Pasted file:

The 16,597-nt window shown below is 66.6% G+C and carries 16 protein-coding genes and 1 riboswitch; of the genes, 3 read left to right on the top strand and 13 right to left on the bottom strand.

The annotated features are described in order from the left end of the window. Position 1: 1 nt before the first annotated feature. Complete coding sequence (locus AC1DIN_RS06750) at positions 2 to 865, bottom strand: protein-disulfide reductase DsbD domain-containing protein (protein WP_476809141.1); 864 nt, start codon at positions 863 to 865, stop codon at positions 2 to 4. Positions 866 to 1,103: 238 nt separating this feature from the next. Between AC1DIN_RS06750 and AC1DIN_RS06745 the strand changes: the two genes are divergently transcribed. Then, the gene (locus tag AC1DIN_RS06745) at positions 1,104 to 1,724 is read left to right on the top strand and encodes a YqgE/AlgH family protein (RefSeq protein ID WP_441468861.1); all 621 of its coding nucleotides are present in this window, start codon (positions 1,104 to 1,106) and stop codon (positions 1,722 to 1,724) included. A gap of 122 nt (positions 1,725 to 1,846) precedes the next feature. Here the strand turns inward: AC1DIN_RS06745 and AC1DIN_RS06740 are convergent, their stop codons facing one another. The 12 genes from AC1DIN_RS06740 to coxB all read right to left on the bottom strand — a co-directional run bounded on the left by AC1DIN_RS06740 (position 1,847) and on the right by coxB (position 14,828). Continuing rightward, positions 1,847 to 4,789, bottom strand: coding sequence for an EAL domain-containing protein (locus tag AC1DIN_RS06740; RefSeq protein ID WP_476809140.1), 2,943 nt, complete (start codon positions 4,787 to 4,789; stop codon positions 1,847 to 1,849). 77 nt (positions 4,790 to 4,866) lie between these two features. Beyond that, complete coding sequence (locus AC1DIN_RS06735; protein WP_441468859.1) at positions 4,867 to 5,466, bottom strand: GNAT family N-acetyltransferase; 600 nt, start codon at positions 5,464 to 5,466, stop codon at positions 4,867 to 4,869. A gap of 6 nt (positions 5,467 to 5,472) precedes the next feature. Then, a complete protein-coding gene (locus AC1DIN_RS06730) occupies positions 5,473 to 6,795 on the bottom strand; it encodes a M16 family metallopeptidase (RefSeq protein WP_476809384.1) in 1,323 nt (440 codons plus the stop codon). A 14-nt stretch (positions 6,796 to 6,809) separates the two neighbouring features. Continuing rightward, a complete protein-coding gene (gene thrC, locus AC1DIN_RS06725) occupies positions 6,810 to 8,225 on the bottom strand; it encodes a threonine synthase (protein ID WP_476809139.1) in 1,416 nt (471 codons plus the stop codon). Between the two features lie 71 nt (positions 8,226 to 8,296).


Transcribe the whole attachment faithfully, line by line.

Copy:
The 16,597-nt window shown below is 66.6% G+C and carries 16 protein-coding genes and 1 riboswitch; of the genes, 3 read left to right on the top strand and 13 right to left on the bottom strand.

The annotated features are described in order from the left end of the window. Position 1: 1 nt before the first annotated feature. Complete coding sequence (locus AC1DIN_RS06750) at positions 2 to 865, bottom strand: protein-disulfide reductase DsbD domain-containing protein (protein WP_476809141.1); 864 nt, start codon at positions 863 to 865, stop codon at positions 2 to 4. Positions 866 to 1,103: 238 nt separating this feature from the next. Between AC1DIN_RS06750 and AC1DIN_RS06745 the strand changes: the two genes are divergently transcribed. Then, the gene (locus tag AC1DIN_RS06745) at positions 1,104 to 1,724 is read left to right on the top strand and encodes a YqgE/AlgH family protein (RefSeq protein ID WP_441468861.1); all 621 of its coding nucleotides are present in this window, start codon (positions 1,104 to 1,106) and stop codon (positions 1,722 to 1,724) included. A gap of 122 nt (positions 1,725 to 1,846) precedes the next feature. Here the strand turns inward: AC1DIN_RS06745 and AC1DIN_RS06740 are convergent, their stop codons facing one another. The 12 genes from AC1DIN_RS06740 to coxB all read right to left on the bottom strand — a co-directional run bounded on the left by AC1DIN_RS06740 (position 1,847) and on the right by coxB (position 14,828). Continuing rightward, positions 1,847 to 4,789, bottom strand: coding sequence for an EAL domain-containing protein (locus tag AC1DIN_RS06740; RefSeq protein ID WP_476809140.1), 2,943 nt, complete (start codon positions 4,787 to 4,789; stop codon positions 1,847 to 1,849). 77 nt (positions 4,790 to 4,866) lie between these two features. Beyond that, complete coding sequence (locus AC1DIN_RS06735; protein WP_441468859.1) at positions 4,867 to 5,466, bottom strand: GNAT family N-acetyltransferase; 600 nt, start codon at positions 5,464 to 5,466, stop codon at positions 4,867 to 4,869. A gap of 6 nt (positions 5,467 to 5,472) precedes the next feature. Then, a complete protein-coding gene (locus AC1DIN_RS06730) occupies positions 5,473 to 6,795 on the bottom strand; it encodes a M16 family metallopeptidase (RefSeq protein WP_476809384.1) in 1,323 nt (440 codons plus the stop codon). A 14-nt stretch (positions 6,796 to 6,809) separates the two neighbouring features. Continuing rightward, a complete protein-coding gene (gene thrC, locus AC1DIN_RS06725) occupies positions 6,810 to 8,225 on the bottom strand; it encodes a threonine synthase (protein ID WP_476809139.1) in 1,416 nt (471 codons plus the stop codon). Between the two features lie 71 nt (positions 8,226 to 8,296).